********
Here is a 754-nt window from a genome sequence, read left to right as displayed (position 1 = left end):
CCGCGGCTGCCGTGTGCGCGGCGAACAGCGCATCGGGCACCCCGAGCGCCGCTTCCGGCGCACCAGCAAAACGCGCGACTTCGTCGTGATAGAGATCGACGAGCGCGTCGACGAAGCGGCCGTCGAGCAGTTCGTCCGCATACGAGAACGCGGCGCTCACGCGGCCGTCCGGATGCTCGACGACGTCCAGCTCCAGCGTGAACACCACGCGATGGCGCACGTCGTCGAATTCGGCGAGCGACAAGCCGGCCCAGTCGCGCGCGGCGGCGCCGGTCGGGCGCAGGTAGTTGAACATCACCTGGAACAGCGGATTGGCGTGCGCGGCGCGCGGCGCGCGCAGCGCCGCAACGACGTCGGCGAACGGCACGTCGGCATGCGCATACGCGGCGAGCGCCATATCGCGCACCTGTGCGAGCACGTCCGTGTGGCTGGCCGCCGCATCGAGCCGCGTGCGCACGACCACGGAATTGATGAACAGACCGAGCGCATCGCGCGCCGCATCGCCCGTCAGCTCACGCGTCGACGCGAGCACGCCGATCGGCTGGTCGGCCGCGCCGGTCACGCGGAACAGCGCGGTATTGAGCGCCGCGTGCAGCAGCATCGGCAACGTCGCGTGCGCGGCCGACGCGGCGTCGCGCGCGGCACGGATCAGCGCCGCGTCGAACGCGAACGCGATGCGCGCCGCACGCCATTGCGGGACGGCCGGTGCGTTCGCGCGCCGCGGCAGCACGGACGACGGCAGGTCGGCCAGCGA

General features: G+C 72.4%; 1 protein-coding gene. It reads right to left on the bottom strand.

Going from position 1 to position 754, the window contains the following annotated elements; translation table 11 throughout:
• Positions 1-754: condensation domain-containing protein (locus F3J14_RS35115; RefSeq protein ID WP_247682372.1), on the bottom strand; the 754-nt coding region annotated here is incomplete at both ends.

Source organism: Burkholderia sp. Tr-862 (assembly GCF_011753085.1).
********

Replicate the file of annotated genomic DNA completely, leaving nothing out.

Here is a 754-nt window from a genome sequence, read left to right as displayed (position 1 = left end):
CCGCGGCTGCCGTGTGCGCGGCGAACAGCGCATCGGGCACCCCGAGCGCCGCTTCCGGCGCACCAGCAAAACGCGCGACTTCGTCGTGATAGAGATCGACGAGCGCGTCGACGAAGCGGCCGTCGAGCAGTTCGTCCGCATACGAGAACGCGGCGCTCACGCGGCCGTCCGGATGCTCGACGACGTCCAGCTCCAGCGTGAACACCACGCGATGGCGCACGTCGTCGAATTCGGCGAGCGACAAGCCGGCCCAGTCGCGCGCGGCGGCGCCGGTCGGGCGCAGGTAGTTGAACATCACCTGGAACAGCGGATTGGCGTGCGCGGCGCGCGGCGCGCGCAGCGCCGCAACGACGTCGGCGAACGGCACGTCGGCATGCGCATACGCGGCGAGCGCCATATCGCGCACCTGTGCGAGCACGTCCGTGTGGCTGGCCGCCGCATCGAGCCGCGTGCGCACGACCACGGAATTGATGAACAGACCGAGCGCATCGCGCGCCGCATCGCCCGTCAGCTCACGCGTCGACGCGAGCACGCCGATCGGCTGGTCGGCCGCGCCGGTCACGCGGAACAGCGCGGTATTGAGCGCCGCGTGCAGCAGCATCGGCAACGTCGCGTGCGCGGCCGACGCGGCGTCGCGCGCGGCACGGATCAGCGCCGCGTCGAACGCGAACGCGATGCGCGCCGCACGCCATTGCGGGACGGCCGGTGCGTTCGCGCGCCGCGGCAGCACGGACGACGGCAGGTCGGCCAGCGA

General features: G+C 72.4%; 1 protein-coding gene. It reads right to left on the bottom strand.

Going from position 1 to position 754, the window contains the following annotated elements; translation table 11 throughout:
• Positions 1-754: condensation domain-containing protein (locus F3J14_RS35115; RefSeq protein ID WP_247682372.1), on the bottom strand; the 754-nt coding region annotated here is incomplete at both ends.

Source organism: Burkholderia sp. Tr-862 (assembly GCF_011753085.1).